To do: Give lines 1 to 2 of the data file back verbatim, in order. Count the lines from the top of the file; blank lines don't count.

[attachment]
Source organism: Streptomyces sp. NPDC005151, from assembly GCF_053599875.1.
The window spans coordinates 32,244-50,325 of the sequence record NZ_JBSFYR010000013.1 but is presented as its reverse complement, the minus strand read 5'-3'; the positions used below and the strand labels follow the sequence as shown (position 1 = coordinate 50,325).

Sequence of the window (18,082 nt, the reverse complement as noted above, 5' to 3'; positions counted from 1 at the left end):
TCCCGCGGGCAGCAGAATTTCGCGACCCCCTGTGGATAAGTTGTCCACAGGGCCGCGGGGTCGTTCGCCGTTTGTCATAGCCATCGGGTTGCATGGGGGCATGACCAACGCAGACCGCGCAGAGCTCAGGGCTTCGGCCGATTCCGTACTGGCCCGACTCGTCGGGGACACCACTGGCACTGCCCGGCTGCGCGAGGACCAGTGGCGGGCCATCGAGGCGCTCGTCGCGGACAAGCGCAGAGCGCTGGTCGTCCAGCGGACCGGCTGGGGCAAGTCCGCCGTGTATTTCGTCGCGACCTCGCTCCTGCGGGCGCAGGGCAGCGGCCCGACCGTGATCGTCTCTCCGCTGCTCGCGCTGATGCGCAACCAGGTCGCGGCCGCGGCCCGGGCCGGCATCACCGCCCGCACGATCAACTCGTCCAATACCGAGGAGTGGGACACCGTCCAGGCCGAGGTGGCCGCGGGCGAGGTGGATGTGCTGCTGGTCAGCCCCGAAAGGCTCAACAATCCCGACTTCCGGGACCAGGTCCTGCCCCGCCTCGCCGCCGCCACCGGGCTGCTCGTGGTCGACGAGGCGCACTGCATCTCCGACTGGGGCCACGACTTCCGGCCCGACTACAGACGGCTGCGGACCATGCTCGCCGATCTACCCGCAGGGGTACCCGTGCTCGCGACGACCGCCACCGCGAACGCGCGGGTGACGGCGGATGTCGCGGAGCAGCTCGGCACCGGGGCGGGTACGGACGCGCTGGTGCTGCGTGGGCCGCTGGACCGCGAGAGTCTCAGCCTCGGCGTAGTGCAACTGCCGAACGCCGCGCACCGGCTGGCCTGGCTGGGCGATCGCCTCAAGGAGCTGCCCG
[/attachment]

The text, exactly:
Source organism: Streptomyces sp. NPDC005151, from assembly GCF_053599875.1.
The window spans coordinates 32,244-50,325 of the sequence record NZ_JBSFYR010000013.1 but is presented as its reverse complement, the minus strand read 5'-3'; the positions used below and the strand labels follow the sequence as shown (position 1 = coordinate 50,325).